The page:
But in fact it’s neither natural nor inevitable. In every case, these unequal relationships result from the deliberate application of human power. In every case, Long argues, the state intervenes to limit competition between suppliers of capital, employers of labor, distributors of proprietary information, and landlords, so that workers’ bargaining power is reduced and they must accept a wage less than their full product as a condition for employment, and pay rents and prices far out of proportion to cost of production. In every case,
the state intervenes on the side of capitalists, landlords and employers, putting them in superior bargaining positions from which they can dictate terms of contract with workers and consumers.
Too many libertarians on the political and cultural Right instinctively identify with employers, landlords, and service providers on this issue. They are fundamentally wrong-headed to do so.
The proper position for any genuine advocate of freed markets is not to defend everything that’s called “property” or “contract,” but only justly acquired property and valid contracts. Contracts whose terms reflect systematic state intervention in the market on behalf of privileged classes are incompatible with genuine free market principles.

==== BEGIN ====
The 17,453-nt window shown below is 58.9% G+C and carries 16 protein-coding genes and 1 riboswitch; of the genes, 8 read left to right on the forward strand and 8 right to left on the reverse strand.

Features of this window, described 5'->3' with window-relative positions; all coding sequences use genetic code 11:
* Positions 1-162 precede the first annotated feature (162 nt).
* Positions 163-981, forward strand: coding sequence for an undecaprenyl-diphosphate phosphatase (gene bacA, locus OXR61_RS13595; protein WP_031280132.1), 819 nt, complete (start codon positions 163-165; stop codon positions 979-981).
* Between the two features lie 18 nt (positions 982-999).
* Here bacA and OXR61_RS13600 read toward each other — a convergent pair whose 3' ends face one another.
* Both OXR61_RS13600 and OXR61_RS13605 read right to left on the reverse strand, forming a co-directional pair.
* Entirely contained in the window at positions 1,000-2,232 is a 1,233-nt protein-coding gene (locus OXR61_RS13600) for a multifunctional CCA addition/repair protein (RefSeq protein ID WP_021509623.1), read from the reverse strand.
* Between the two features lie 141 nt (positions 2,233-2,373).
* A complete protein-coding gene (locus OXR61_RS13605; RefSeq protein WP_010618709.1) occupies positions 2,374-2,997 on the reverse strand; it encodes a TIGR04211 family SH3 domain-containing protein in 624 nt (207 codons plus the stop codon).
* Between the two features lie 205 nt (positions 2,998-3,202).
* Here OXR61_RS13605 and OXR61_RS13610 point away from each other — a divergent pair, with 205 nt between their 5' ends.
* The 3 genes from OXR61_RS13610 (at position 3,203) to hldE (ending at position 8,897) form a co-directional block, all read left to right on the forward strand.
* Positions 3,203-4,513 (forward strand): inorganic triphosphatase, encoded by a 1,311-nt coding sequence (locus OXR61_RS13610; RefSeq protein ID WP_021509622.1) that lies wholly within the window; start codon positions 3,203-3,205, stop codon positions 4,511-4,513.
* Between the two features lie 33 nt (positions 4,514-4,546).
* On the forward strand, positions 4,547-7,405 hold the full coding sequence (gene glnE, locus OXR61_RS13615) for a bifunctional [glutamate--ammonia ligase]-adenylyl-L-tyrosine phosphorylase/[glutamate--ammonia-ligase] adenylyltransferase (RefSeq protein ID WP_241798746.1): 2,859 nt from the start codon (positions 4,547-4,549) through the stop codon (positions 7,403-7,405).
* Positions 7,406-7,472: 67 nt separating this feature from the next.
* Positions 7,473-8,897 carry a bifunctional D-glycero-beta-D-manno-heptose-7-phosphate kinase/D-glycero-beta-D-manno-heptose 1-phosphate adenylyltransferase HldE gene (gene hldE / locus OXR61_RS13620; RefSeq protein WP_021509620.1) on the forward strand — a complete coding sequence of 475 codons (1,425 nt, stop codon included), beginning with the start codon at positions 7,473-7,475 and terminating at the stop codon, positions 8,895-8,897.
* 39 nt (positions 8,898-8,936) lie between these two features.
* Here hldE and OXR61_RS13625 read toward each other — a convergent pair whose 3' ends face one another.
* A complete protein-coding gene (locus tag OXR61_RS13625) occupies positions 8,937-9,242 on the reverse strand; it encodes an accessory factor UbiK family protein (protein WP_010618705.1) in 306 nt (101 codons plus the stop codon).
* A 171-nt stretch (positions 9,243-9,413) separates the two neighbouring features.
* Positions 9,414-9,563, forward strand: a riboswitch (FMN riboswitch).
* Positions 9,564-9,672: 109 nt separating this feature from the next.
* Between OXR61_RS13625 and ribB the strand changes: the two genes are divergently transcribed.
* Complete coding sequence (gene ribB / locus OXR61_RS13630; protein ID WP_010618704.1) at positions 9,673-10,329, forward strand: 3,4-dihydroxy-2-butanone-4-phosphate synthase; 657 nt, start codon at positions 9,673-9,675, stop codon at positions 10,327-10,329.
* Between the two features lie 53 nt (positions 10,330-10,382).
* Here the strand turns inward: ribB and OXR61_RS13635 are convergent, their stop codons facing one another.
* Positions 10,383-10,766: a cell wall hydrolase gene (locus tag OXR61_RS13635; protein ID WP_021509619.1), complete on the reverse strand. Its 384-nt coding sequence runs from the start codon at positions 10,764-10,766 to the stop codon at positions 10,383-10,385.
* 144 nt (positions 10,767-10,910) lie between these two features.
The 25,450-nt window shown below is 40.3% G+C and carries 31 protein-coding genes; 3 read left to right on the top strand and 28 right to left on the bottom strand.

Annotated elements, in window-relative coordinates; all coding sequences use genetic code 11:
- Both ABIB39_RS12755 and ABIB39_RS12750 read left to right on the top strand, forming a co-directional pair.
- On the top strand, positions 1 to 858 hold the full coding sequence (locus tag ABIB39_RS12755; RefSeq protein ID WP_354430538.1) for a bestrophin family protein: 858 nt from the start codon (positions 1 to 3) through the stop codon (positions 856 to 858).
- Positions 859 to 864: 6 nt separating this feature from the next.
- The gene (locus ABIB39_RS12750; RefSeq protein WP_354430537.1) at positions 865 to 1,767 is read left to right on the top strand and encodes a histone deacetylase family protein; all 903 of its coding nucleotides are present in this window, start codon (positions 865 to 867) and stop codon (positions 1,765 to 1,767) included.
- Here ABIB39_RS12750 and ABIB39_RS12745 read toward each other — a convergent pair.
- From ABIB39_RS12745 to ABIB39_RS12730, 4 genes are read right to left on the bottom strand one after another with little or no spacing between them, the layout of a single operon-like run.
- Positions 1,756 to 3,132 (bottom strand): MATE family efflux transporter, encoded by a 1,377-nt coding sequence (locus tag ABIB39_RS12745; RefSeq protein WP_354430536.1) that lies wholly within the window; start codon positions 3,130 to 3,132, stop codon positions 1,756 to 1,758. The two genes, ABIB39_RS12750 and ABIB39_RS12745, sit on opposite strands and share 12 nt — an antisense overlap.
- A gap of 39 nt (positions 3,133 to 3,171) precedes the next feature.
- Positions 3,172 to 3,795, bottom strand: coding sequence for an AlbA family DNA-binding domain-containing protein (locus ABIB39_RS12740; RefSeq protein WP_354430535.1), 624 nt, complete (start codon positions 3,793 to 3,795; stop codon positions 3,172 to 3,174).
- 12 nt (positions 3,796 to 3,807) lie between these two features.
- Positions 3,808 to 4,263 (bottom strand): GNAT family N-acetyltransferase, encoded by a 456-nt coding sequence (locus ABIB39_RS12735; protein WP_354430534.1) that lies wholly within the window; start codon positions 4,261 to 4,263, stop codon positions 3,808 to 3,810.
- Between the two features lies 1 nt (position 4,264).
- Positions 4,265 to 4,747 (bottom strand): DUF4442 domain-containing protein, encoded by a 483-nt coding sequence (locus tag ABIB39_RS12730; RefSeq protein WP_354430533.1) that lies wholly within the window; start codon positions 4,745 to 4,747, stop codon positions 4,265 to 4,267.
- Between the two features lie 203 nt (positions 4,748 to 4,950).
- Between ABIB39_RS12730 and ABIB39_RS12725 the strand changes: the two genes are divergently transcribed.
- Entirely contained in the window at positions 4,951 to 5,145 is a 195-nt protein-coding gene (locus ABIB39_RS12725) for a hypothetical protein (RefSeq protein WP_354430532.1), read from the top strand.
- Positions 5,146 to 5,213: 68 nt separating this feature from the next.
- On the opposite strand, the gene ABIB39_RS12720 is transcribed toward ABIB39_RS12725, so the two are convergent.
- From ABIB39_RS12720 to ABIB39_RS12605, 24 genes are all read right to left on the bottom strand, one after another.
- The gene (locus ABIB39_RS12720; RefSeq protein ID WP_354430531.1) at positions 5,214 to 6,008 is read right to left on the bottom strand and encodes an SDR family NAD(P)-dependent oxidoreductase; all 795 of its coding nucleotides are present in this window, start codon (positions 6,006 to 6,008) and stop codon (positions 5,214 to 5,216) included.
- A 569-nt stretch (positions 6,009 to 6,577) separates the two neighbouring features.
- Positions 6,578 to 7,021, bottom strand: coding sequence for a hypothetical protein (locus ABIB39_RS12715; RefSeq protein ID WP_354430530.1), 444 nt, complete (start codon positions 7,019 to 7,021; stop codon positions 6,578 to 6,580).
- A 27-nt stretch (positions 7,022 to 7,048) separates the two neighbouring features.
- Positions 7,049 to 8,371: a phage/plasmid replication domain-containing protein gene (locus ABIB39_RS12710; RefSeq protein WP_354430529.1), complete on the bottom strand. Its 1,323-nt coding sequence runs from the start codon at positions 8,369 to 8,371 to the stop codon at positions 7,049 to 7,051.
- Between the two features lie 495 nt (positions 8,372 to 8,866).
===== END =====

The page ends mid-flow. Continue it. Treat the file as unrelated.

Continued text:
Our strategy on the free market Left should be to encourage everyone to look at the man behind the curtain, and to see through the corporate state’s claims to be natural and inevitable.
An important common thread running through our critique of all these unequal power relationships masquerading as contracts is the concept of the adhesion contract. The adhesion contract is any contract which binds unequal parties, and whose terms are dictated almost entirely by the stronger party at the expense of the weaker.
Opposition to adhesion contracts is based on the principle, central to contract law, of “meeting of minds.” How many of the contracts you sign in your daily life — EULAs, shrink-wrap or click-wrap contracts, credit card agreements, telephone service plans, website terms of service — are dense, lengthy boilerplate written up by the other side’s lawyers, which you perfunctorily check off or click without reading? And the company and its lawyers are fully aware that nobody reads those terms, or cares what they state, or has any intention of abiding by them.
It’s a long-standing moral principle that agreements made under duress are not binding. We need to adopt a far more critical attitude toward — to question the legitimacy of — both the so-called “contracts” that bind our daily lives, and the authority of the parties that claim our obedience and compliance. The system depends on willing acquiescence and obedience by the majority of its subjects. Kill off the little boss in your head that tells you to obey, and you kill the system.
Kevin Carson is a senior fellow of the Center for a Stateless Society (c4ss.org).